How to Deal with Anxiety in the Workplace
No single human in the workforce hasn't experienced some anxiety at work. The mere thought of the deadline day drawing closer makes you look over your shoulder, especially when you are a little behind.
Being anxious about work is natural; who doesn't feel stressed at work? But when it starts to feel constant and overwhelming and gets in the way of doing your job, managing your personal life, or affecting your mental acuity, it is most likely time to take action. You're more than likely dealing with some degree of workplace anxiety.
Workplace anxiety usually induces an intense reaction that is disproportionate to the situation, often resulting in exhaustion, fatigue, and muscle tension that affects both the mind and body.
This article will discuss workplace anxiety, its signs, causes, effects, and how to manage it.
What is Workplace Anxiety
Anxiety that revolves around the workplace is called workplace anxiety or work stress. It is persistent anxiety borne out of the worries, fears, or illness, over the circumstances in the workplace, including dealing with colleagues and superiors, harassment, and doubts over one's ability.
You don't need to be at the workplace to experience workplace anxiety. If the thought of work creates a pit in your stomach or your mood changes once Sunday evening draws closer, you're dealing with workplace anxiety. So, even in the prevalent era of remote working, workplace anxiety still exists.
Workplace anxiety has a detrimental effect on both the career and the individual. About 40% of America's employees experience persistent stress and anxiety daily. Worse, the consequences of job stress on performance, relationships, and work quality are significant. Workplace anxiety could impact major career decisions by becoming the foundation for such decisions.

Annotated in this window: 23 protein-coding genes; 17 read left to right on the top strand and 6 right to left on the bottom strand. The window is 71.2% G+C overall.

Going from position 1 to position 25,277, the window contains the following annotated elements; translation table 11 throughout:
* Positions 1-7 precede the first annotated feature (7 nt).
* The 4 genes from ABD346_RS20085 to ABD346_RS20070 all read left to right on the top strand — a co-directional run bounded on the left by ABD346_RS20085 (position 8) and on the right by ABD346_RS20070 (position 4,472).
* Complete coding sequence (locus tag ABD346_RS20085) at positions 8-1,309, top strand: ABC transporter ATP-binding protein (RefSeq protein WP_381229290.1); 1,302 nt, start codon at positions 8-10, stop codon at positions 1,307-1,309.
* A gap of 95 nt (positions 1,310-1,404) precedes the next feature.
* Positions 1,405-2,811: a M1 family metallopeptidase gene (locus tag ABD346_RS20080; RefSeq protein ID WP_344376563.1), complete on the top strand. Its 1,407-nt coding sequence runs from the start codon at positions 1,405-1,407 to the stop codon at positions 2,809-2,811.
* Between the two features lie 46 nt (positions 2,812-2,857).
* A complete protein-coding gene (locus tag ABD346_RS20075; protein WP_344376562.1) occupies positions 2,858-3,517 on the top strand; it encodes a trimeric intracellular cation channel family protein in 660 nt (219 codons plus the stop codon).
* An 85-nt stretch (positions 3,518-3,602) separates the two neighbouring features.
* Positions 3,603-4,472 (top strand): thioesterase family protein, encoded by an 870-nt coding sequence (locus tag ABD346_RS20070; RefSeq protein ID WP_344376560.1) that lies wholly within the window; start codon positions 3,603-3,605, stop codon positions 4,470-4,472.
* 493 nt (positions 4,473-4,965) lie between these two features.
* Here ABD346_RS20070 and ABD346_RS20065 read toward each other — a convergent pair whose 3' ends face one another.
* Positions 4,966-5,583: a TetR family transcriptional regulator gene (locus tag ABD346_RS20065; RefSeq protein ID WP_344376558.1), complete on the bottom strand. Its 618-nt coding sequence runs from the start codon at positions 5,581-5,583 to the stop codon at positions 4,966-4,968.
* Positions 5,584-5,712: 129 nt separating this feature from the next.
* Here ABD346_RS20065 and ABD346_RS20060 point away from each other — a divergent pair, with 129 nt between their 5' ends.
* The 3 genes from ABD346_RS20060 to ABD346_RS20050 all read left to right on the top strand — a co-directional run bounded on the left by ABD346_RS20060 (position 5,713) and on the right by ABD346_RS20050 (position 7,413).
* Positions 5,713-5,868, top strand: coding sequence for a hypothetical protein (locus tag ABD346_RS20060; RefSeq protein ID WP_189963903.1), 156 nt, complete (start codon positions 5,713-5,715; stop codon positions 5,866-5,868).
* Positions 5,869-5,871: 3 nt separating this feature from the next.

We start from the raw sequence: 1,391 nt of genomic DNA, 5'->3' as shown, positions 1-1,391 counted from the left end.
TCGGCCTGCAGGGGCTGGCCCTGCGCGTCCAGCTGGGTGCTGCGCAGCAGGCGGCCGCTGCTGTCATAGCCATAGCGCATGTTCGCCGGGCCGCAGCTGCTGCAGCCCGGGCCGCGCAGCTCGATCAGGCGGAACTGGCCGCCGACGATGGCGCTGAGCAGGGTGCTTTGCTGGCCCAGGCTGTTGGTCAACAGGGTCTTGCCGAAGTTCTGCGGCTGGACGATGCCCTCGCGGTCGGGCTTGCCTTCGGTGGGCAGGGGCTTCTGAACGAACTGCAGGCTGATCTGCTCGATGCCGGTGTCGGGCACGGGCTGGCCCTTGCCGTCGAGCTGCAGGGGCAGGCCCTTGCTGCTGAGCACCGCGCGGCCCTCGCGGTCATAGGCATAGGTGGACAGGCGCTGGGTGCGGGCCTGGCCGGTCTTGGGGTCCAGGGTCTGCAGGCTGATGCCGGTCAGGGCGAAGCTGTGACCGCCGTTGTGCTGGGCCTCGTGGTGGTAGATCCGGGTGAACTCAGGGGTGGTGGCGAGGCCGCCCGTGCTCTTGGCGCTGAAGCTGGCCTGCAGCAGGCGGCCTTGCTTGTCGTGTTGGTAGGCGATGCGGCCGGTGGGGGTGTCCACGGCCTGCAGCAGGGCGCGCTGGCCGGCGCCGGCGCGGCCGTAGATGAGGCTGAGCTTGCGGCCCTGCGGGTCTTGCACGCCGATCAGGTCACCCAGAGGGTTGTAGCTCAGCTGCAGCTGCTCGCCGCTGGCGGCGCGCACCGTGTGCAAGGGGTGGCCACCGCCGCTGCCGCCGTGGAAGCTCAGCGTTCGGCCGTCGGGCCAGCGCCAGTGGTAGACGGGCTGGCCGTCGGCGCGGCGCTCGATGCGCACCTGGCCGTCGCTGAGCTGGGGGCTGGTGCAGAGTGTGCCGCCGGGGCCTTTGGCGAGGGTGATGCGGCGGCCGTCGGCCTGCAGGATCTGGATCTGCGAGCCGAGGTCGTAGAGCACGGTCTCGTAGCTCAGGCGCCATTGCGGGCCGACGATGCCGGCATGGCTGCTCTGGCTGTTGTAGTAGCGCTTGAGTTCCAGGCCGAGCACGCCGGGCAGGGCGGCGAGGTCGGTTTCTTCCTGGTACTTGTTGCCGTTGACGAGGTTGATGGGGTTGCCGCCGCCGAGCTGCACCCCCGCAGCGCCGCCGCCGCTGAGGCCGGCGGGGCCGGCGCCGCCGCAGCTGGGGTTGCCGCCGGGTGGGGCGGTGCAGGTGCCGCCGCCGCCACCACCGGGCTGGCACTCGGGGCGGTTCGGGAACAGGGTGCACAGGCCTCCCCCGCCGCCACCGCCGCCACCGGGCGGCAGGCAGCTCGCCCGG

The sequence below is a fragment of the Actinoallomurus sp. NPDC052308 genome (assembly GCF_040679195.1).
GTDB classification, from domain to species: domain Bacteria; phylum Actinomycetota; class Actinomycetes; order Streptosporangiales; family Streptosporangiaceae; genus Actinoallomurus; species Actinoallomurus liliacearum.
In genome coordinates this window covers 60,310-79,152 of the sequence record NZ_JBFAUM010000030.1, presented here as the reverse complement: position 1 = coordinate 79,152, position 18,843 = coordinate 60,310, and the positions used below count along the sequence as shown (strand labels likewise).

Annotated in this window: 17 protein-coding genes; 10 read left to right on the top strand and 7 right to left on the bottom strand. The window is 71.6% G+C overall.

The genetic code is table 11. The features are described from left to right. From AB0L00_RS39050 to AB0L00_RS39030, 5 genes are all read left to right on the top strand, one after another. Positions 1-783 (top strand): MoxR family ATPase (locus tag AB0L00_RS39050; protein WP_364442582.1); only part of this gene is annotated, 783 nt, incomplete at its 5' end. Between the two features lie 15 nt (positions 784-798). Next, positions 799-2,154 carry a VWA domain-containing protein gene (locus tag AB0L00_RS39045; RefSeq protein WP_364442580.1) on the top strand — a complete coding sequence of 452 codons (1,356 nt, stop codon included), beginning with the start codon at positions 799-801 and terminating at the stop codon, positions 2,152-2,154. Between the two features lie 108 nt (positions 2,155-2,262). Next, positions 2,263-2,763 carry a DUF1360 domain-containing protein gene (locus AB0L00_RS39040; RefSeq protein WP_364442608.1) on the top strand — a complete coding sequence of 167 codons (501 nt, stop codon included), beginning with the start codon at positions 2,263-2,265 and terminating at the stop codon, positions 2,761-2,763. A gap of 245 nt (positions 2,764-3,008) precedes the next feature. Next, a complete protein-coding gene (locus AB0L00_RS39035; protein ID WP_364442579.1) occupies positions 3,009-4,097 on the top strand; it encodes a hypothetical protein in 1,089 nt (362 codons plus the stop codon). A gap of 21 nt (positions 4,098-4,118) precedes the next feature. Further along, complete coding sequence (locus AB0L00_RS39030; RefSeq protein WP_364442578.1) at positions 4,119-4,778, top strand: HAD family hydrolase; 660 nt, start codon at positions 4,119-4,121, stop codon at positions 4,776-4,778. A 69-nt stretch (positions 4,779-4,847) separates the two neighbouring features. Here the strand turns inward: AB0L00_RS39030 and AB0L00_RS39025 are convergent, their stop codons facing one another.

The Signs and Symptoms of Workplace Anxiety
Whether it is an anxiety disorder or workplace anxiety, consistent symptoms are recognizable, even though the specifics may vary from person to person. These symptoms all affect a person's productivity, quality of work, and relationship with coworkers and superiors and may cause them to quit their jobs or change careers.
Below are some of the signs and symptoms of workplace anxiety include;
- - Irrational worry
- - Tiredness and fatigue
- - Uncontrollable shaking or trembling
- - Faster heartbeat
- - Inability to concentrate or meet deadlines
- - Disproportionate reaction to workplace situations
- - Inability to relax
- - Prolonged hours away from work
- - Insomnia
- - Panic attacks
The Causes of Workplace Anxiety
There are many causes of anxiety in the workplace, as it is not uncommon to feel overwhelmed about work. Major events like making vital presentations, critical workplace decisions, performance reviews, or interpersonal conflict at work can produce a reaction of dread, fear, and anxiety.
Below are some of the causes of workplace anxiety
- - Workplace harassment
- - Drop in performance
- - Loss of engagement
- - High workload
- - Long working hours
- - Difficult superiors
- - Poor job productivity
- - Lack of job security
- - Difficult working conditions
- - Tight deadlines
Anxiety happens to even the most well-adjusted persons because of a tiny, almond-shaped bundle of brain matter called the amygdala. The amygdala is responsible for triggering the fight or flight response of the body. When compromised, the fight or flight response becomes easily switched on or, worse, difficult to switch off, resulting in prolonged anxiety or anxiety disorder. The amygdala is commonly associated with other conditions like autism, depression, developmental delay, PTSD, and dementia.
The Effects of Workplace Anxiety
With life throwing curve balls now and then, including in the workplace and people's personal lives, anxiety and stress have become natural expectations. However, when it is persistent, irrational, excessive, and interferes with an individual's everyday functioning, it is often an indication of an anxiety disorder.
Employees struggling with anxiety will see a decline in their productivity as the quality of their work depreciates, they miss deadlines, and they make costly mistakes that affect the company. This subsequently affects promotion opportunities and career goals or is interpreted as a lack of interest or willingness to do the job, eventually leading to the sack.
Prolonged anxiety forces employees to become withdrawn or irritable making it difficult for their colleagues to work with them. Eventually, this negatively impacts the company's culture and team morale.